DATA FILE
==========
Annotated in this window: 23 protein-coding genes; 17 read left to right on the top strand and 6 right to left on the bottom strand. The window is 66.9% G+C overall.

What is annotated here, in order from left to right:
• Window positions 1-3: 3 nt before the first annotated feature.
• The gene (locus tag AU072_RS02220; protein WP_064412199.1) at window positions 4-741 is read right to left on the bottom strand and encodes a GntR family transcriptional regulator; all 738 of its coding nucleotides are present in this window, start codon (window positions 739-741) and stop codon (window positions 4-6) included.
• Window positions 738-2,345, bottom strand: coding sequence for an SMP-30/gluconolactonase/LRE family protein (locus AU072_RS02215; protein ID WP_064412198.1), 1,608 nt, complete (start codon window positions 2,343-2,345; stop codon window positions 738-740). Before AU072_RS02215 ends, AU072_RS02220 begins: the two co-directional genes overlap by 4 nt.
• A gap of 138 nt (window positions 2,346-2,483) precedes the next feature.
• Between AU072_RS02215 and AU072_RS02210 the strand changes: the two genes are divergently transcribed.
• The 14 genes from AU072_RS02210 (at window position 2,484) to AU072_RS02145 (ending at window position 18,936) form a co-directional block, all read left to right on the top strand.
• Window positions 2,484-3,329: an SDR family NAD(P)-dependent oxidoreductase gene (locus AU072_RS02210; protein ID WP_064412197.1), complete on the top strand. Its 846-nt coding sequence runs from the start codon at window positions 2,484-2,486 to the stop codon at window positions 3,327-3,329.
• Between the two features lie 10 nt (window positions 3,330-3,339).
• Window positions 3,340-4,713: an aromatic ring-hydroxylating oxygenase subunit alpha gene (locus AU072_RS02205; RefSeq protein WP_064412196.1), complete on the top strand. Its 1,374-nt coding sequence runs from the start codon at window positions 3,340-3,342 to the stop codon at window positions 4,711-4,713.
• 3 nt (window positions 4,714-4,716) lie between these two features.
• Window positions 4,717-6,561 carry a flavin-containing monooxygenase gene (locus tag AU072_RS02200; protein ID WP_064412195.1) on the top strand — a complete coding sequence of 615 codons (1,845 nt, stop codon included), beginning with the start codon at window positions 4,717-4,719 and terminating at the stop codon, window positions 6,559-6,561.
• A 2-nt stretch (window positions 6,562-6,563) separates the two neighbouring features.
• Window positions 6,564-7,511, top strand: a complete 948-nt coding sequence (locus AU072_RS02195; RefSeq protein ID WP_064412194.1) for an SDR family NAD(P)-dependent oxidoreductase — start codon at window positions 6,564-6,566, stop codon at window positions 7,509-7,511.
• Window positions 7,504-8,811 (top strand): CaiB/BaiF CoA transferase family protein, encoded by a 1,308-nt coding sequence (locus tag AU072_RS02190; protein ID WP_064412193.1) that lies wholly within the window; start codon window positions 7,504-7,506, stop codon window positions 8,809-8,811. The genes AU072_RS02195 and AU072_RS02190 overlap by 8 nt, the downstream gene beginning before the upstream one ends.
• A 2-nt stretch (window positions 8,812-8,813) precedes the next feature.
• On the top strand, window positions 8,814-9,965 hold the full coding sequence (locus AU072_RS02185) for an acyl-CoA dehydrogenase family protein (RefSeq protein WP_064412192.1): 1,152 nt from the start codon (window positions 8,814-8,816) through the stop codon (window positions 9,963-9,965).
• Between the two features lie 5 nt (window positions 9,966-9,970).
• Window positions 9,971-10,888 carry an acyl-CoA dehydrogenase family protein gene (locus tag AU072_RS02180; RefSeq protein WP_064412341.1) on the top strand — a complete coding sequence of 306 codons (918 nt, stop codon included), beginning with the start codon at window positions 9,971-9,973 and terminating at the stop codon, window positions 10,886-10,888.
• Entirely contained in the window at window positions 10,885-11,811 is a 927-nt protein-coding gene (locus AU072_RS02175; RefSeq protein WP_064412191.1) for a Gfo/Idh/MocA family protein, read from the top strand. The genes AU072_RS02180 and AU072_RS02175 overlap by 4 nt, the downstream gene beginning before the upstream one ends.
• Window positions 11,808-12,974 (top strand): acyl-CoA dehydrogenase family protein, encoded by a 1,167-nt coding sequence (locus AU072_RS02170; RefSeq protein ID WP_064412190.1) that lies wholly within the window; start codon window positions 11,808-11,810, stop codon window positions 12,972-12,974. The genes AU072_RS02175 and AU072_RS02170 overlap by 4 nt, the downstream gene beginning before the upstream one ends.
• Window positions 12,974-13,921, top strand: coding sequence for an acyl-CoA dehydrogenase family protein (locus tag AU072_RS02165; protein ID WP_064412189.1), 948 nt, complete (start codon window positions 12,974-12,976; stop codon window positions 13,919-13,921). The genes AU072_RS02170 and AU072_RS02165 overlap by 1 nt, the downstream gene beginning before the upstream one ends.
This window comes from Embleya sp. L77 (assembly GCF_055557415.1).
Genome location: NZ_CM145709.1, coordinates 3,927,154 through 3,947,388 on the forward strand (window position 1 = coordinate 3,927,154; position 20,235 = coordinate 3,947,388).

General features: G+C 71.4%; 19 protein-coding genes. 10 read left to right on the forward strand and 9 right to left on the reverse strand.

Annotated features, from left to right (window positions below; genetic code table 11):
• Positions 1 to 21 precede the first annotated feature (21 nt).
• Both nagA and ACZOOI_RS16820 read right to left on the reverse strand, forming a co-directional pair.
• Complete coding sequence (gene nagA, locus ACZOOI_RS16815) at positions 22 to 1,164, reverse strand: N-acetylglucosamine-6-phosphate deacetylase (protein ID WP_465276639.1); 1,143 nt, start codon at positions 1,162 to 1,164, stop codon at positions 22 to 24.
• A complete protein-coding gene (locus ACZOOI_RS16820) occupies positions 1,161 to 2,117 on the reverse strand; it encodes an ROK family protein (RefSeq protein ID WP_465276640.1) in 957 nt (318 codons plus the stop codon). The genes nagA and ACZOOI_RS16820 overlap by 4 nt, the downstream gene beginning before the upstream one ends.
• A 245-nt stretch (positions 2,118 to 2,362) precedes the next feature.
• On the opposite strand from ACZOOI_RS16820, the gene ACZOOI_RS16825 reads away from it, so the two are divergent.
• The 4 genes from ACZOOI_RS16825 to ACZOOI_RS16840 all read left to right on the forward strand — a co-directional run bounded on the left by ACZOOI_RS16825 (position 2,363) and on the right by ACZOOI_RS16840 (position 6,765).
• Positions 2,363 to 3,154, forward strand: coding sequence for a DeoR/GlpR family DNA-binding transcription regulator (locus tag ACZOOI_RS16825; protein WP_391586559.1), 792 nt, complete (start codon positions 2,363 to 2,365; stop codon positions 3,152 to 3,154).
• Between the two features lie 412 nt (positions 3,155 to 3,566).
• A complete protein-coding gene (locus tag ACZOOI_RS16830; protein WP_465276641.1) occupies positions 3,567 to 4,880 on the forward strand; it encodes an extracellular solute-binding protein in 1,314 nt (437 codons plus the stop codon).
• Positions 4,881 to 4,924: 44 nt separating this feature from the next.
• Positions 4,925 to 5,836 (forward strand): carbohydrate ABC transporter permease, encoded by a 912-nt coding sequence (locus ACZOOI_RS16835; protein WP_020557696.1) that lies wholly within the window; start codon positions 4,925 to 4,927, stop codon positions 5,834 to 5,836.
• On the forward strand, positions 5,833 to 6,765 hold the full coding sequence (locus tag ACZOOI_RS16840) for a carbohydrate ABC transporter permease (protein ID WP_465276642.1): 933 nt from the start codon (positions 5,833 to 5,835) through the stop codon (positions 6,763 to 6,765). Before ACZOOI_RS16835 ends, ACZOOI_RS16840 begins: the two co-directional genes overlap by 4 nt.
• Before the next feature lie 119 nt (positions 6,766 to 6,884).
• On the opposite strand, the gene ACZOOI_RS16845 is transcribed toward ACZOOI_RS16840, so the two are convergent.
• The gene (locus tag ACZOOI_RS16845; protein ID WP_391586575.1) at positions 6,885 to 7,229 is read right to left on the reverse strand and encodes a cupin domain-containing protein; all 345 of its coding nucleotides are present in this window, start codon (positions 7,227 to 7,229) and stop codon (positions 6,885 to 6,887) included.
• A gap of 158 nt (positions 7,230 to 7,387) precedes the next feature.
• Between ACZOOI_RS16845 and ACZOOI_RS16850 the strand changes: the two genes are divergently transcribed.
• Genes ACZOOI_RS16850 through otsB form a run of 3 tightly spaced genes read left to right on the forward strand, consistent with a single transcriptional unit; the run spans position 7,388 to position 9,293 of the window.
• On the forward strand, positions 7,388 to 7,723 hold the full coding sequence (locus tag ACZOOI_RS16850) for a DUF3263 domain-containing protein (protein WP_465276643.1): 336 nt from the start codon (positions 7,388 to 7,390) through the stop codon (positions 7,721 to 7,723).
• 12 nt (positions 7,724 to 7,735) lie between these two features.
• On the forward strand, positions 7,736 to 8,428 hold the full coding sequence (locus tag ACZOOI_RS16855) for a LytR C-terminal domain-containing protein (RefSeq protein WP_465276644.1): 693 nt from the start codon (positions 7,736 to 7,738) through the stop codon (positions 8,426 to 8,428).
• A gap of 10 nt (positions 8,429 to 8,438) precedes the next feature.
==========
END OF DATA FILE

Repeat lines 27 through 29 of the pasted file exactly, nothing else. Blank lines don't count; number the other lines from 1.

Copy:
Annotated features, from left to right (window positions below; genetic code table 11):
• Positions 1 to 21 precede the first annotated feature (21 nt).
• Both nagA and ACZOOI_RS16820 read right to left on the reverse strand, forming a co-directional pair.